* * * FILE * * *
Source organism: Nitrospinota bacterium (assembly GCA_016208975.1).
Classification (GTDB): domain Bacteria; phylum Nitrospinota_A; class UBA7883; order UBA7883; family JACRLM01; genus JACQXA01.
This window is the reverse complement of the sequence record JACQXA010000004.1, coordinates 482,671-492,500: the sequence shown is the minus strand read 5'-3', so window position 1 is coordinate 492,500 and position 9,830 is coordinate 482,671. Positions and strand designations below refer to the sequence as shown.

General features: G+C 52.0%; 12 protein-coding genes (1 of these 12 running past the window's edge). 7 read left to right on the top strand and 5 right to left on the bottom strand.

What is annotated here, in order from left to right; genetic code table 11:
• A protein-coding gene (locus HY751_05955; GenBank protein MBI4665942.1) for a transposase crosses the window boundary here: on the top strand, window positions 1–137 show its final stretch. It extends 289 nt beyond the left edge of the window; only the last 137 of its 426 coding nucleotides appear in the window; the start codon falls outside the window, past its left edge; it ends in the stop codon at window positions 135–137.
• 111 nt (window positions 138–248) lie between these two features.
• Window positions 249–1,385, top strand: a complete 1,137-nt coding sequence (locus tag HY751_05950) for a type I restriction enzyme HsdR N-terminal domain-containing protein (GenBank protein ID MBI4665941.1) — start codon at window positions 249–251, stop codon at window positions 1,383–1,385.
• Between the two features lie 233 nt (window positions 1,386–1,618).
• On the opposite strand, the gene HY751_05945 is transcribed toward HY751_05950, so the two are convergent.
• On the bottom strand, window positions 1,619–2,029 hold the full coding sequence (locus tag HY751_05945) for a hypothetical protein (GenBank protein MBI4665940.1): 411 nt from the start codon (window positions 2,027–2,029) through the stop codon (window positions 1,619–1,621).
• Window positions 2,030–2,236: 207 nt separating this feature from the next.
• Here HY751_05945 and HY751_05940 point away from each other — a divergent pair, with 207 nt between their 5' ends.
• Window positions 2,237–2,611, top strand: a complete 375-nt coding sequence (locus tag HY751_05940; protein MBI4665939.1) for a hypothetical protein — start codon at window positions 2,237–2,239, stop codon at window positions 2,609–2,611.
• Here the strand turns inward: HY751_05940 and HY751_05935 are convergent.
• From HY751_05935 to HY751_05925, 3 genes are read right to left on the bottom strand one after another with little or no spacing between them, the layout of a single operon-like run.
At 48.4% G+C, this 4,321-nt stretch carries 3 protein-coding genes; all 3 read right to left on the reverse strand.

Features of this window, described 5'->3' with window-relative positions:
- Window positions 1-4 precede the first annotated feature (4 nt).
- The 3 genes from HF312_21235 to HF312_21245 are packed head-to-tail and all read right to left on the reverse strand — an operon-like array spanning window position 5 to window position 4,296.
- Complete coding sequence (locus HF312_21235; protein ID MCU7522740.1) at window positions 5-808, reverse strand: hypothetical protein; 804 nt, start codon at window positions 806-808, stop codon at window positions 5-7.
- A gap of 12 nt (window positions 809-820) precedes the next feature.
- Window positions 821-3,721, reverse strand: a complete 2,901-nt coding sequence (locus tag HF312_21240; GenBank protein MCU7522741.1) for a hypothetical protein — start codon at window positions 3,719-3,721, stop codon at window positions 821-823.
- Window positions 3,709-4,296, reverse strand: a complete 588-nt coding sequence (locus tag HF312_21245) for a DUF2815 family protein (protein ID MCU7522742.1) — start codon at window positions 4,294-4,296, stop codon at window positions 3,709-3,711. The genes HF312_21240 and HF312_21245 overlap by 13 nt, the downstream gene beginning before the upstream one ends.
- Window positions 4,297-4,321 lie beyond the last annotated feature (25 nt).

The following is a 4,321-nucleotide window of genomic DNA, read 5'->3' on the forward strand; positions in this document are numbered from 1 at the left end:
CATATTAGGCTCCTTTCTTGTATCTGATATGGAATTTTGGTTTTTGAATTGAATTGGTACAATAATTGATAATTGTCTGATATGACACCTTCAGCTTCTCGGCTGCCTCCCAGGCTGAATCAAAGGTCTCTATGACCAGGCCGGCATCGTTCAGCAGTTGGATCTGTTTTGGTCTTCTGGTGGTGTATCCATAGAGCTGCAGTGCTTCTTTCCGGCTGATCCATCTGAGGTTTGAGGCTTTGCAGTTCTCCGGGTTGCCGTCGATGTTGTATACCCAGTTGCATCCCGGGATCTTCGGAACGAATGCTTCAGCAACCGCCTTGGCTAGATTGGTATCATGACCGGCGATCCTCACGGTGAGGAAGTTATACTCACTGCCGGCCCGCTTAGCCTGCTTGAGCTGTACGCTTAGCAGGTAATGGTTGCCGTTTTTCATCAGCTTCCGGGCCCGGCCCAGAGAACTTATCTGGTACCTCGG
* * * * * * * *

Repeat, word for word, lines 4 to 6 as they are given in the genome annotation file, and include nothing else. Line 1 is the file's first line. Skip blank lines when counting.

General features: G+C 52.0%; 12 protein-coding genes (1 of these 12 running past the window's edge). 7 read left to right on the top strand and 5 right to left on the bottom strand.

What is annotated here, in order from left to right; genetic code table 11:
• A protein-coding gene (locus HY751_05955; GenBank protein MBI4665942.1) for a transposase crosses the window boundary here: on the top strand, window positions 1–137 show its final stretch. It extends 289 nt beyond the left edge of the window; only the last 137 of its 426 coding nucleotides appear in the window; the start codon falls outside the window, past its left edge; it ends in the stop codon at window positions 135–137.